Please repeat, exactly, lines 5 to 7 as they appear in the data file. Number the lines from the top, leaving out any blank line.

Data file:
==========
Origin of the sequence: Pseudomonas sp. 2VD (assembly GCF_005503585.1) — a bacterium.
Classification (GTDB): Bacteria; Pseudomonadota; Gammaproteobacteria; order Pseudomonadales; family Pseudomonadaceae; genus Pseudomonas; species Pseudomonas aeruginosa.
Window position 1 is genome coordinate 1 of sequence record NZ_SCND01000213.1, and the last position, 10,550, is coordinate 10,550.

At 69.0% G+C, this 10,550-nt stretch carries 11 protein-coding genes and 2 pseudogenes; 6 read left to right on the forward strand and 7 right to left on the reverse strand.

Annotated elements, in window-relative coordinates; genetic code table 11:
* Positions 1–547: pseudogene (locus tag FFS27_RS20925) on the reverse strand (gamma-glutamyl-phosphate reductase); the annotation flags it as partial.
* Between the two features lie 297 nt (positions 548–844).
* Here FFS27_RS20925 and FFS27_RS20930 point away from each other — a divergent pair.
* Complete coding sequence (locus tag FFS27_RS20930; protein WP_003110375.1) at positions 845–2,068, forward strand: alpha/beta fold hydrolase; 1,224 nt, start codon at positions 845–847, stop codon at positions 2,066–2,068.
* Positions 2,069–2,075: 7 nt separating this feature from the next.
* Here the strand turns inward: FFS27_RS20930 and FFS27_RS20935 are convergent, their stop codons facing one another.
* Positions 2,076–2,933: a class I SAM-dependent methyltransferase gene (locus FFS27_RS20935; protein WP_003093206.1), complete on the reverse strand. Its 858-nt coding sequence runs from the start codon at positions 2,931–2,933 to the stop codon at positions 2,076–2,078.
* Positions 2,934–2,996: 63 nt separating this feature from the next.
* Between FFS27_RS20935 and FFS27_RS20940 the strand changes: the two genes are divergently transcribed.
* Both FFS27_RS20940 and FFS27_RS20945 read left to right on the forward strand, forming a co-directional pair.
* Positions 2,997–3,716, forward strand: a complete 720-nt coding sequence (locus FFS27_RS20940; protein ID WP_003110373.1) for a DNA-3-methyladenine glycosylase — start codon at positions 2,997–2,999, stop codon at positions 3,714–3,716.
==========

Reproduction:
Annotated elements, in window-relative coordinates; genetic code table 11:
* Positions 1–547: pseudogene (locus tag FFS27_RS20925) on the reverse strand (gamma-glutamyl-phosphate reductase); the annotation flags it as partial.
* Between the two features lie 297 nt (positions 548–844).